GBCA releases new residential certification standard to industry
The GBCA is calling on the volume home building industry to adopt its Green Star Homes Standard certification system now, ahead of a planned consumer release in 2022.
The new standard sets a high benchmark, requiring homes to not only be well ventilated and insulated, water and energy efficient and climate change resilient, but also fully electric and powered by renewables.
“The Green Star Homes Standard is a game-changer that will bring more liveable, marketable, climate positive new homes within reach of everyday Australians,” GBCA chief executive Davina Rooney said.
“Green Star certified homes will reduce a household’s energy costs by over 75 per cent, through things like solar panels, better insulation, smarter air conditioning, LED lights and electric appliances.”
Already on board to trial the standard are 11 industry stakeholders including Stockland and Metricon, with the aim of seeing costs fall across the marketplace as scale increases.
Andrew Whitson, Stockland group executive and chief executive communities, said his company would deliver its first Green Star Home at Stockland Waterlea in East Melbourne.
“There’s never been a more important time to be launching this. We’ve seen customer preferences change and accelerate,” he said.
“People are going to work more from home now, so is the home set up to do that? Is it a low energy environment? Is it resilient and healthy? These things will go from a ‘nice to have’ to a ‘must have’.”
According to Ms Rooney, The Green Star certification will be equivalent to 7 or 7.5 star NatHERS rating, depending on the climate.
Action on residential energy efficiency a welcome change
The incoming tide of changes have been broadly welcomed, with most in the industry acknowledging the need to greatly improve the energy efficiency of Australia’s building stock, particularly in the residential space.
According to RMIT University sustainable housing expert Dr Trivess Moore, increasing efficiency standards from 6 to 7 stars across Australia would reduce the amount of energy required for heating and cooling by 24 per cent.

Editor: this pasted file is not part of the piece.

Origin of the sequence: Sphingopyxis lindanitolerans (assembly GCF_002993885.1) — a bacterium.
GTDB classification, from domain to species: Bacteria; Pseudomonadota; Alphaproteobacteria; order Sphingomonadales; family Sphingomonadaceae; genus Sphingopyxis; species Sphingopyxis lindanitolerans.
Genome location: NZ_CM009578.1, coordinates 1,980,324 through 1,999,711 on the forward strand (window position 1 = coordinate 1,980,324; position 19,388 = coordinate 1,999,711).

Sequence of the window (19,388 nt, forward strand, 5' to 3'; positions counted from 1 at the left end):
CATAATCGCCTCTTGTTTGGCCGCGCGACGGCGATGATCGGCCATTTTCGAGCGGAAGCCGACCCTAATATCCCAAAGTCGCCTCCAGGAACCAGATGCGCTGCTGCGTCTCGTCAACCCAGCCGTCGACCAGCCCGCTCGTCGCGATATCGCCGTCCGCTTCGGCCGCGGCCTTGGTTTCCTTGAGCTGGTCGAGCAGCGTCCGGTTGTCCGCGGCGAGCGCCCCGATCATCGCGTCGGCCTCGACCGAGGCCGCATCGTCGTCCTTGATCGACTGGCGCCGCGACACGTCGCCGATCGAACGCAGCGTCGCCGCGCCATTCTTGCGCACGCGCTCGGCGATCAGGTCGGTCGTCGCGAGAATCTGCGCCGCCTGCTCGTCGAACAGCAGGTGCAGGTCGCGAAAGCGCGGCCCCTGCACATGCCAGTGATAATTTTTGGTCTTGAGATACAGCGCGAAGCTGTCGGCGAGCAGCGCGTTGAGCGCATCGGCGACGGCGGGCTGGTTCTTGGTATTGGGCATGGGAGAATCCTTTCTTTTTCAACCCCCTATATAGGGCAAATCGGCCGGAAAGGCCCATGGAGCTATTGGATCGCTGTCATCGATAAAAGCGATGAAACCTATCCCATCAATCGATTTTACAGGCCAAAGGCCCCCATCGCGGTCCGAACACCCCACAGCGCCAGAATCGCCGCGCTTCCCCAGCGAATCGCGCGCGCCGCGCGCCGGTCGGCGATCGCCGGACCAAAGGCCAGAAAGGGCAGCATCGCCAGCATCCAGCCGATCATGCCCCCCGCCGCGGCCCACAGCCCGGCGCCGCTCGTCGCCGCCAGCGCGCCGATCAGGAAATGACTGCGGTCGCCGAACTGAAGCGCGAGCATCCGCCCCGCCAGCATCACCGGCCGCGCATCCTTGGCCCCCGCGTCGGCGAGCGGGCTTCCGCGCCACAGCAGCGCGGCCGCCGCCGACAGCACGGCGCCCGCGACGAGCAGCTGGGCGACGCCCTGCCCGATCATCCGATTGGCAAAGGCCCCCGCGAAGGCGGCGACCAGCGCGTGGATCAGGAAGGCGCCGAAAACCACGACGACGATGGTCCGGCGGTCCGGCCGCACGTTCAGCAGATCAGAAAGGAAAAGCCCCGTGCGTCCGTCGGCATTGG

“The performance of new Australian housing is at least 40 per cent worse than many other developed countries in similar climate zones,” Dr Moore explained.
According to Dr Moore, four out of five new homes were still being built to the bare minimum standard, meaning consumers and society were missing out on the benefits of an “economically optimal” rating of 7.5 or above.
He also pointed out there was frequently a discrepancy between design and actual performance outcomes, raising the need for better oversight and accountability to accompany any regulatory changes.
Research by the Australian Sustainable Built Environment Council (ASBEC), estimated delaying the changes by just three more years until 2025 could cost homeowners an additional $2 billion and lock in nine million tonnes of emissions between now and 2030.
ASBEC interim executive director Alison Scotland said, “If we are serious about reducing emissions, saving money and increasing resilience of our buildings, we need to continue the momentum towards stronger energy performance — and this 2022 step change for residential buildings is an important part of the process.”